member of that body. While his diffidence and inexperience prevented
his taking a prominent part in that convention, he was an active
worker, and although two conventions have been held since, our present
constitution contains many clauses grafted thereon by his watchfulness.

The war being over, farming was no longer a desirable life under the
changed condition of things.  He then began the work of civil
engineering.  He was engaged in the survey and building of the road
from Eufaula to Clayton, was engineer-in-chief of the Georgia Central,
and afterward was assistant engineer of the L & N., having charge of
the track department from Decatur to Mobile.

In 1881 he abandoned railroading and embarked in the lumber business
at Dunham, and after a year became associated with H. S. Perkins and
Dr. W. N. Morton, under the firm name of McKenzie, Morton & Co., a
partnership which lasted until 1884, when Messrs. McKenzie & Perkins
bought the other member's interest and organized the Dunham Lumber
company.  Of this company Mr. McKenzie was elected president, and after
Mr. Perkins' accidental death in 1888, W.H. Calhoun and F.
Stollenwerck became identified with the enterprise and are still
members of the firm.  This company does a very extensive business,
owning 10,000 acres of timberland, sixteen miles of standard gauge
railroad, and operates a mill with a capacity of 50,000 feet of lumber
per day, the entire output being shipped to eastern markets.

Captain McKenzie has distinquished himself in business affairs as a
man of exceptionally good executive ability, able to manage
successfully enterprises that require more than ordinary acumen and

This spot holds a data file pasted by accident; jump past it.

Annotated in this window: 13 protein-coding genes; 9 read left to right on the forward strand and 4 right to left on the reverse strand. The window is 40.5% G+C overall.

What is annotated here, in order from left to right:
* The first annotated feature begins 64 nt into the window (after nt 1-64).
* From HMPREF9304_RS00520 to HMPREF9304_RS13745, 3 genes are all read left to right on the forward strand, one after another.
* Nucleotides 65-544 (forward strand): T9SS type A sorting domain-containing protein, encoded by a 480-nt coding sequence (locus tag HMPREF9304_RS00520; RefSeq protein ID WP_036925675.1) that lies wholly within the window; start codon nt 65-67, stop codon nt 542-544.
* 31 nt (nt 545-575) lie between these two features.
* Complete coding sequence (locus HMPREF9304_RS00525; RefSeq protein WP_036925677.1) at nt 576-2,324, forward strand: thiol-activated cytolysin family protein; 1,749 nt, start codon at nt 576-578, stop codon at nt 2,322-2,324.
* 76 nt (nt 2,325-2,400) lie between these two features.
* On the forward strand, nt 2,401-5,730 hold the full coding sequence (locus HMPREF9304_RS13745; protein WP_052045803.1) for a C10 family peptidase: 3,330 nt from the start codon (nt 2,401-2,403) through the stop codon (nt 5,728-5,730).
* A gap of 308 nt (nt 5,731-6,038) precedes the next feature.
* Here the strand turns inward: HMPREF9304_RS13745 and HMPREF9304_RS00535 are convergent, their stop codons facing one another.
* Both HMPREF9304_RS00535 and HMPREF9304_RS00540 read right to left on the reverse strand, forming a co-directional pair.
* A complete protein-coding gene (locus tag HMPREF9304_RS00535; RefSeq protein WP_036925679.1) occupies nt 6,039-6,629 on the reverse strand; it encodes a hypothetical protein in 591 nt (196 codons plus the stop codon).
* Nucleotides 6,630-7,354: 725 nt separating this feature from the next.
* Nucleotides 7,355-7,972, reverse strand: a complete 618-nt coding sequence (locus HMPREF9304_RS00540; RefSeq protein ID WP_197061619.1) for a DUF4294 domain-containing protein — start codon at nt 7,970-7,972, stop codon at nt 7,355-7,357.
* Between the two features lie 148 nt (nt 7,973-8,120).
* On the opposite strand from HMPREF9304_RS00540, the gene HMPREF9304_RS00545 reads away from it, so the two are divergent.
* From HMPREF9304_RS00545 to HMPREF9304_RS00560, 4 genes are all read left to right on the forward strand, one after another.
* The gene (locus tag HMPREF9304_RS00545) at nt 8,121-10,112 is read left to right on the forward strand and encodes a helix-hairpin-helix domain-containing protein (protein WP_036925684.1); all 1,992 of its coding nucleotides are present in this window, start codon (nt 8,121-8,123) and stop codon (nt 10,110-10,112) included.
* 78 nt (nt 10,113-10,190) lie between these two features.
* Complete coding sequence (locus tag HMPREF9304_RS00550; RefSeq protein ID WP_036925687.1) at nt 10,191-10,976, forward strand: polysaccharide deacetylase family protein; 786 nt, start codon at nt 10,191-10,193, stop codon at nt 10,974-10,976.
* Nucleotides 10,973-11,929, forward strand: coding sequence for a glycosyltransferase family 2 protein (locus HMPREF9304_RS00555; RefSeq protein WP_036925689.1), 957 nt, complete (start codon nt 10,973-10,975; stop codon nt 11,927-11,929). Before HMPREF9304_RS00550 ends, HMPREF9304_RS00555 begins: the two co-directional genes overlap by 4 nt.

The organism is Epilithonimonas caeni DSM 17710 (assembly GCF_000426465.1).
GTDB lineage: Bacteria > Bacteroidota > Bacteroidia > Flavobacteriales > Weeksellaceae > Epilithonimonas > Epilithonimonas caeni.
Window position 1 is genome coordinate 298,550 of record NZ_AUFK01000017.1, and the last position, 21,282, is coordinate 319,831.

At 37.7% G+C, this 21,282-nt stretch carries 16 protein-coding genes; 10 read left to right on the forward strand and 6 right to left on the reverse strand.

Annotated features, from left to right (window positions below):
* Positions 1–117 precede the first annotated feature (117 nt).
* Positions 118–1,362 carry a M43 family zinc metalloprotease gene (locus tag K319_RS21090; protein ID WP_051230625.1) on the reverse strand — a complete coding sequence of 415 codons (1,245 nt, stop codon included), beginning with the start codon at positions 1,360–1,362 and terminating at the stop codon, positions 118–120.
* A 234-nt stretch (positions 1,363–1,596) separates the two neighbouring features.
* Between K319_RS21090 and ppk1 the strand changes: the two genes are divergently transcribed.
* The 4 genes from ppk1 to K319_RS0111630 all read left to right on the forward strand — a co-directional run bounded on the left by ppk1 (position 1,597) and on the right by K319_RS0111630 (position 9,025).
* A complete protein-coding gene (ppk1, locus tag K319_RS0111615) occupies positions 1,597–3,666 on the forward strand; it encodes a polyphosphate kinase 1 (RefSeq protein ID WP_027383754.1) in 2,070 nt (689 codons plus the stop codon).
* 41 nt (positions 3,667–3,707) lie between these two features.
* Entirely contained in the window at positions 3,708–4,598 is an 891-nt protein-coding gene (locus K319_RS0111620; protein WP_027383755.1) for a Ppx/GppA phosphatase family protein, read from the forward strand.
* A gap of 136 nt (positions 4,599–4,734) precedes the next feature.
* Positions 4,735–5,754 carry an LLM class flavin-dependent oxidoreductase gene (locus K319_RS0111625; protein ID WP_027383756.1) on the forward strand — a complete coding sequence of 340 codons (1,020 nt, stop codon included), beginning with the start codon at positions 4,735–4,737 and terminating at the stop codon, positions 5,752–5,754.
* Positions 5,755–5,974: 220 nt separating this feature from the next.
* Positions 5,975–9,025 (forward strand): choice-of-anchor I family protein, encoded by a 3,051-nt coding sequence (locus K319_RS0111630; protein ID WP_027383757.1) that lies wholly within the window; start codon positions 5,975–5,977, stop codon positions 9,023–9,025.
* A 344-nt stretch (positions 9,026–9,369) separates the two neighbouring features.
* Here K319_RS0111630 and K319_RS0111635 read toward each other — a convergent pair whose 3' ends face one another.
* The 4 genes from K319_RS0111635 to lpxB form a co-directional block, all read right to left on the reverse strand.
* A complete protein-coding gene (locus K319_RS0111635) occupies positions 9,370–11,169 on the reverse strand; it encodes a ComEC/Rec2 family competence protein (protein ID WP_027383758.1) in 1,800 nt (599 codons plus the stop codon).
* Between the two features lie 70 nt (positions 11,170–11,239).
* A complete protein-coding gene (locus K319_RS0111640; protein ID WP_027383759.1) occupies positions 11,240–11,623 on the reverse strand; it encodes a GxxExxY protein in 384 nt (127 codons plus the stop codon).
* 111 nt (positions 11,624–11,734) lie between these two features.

tact, and his honor and integrity in all of his transactions have won
for him the universal esteem of his fellow-citizens throughout
southern Alabama.  He is a gentleman of very pleasing address, tall and
dignified in personal appearance, and posesses the rare but happy
faculty of being able to preserve his equanimity at all times and
under the most trying circumstances.  His benevolence is only bounded
by his means, and no one in Butler county has contributed more freely
to the advancement of the county morally or materially than he.  In
politics he is a democrat.  He never stoops to the methods and tricks
of the professional partisan, but believes in advancing the interest
of his party by means that are both dignified and honorable.

Fraternally he belongs to the F.& A. M., in which he has taken a
number of degrees, including that of Sir Knight; in religion he has
been for a number of years a consistent member of the Baptist church,
of which his wife is also a communicant.

The followIng are the names of the children born to him: Edgar F.
McKenzie, engineer on the L & N. railroad, resident of Mobile;
Caroline McKenzie, wife of U. C. Vinson, Georgiana, Ala.;  Anna
McKenzie, wife of Samuel T. Suratt, ticket agent for all roads
centering in the Union depot at Montgomery; Amanda McKenzie, wife of Dr.
W.W. Maugum; D. E. McKenzie, graduate of Alabama university and civil
engineer in the employ of a railroad; Fannie McKenzie, Lou McKenzie,
Kenneth McKenzie, and Susan McKenzie - the last four living with their
parents at home.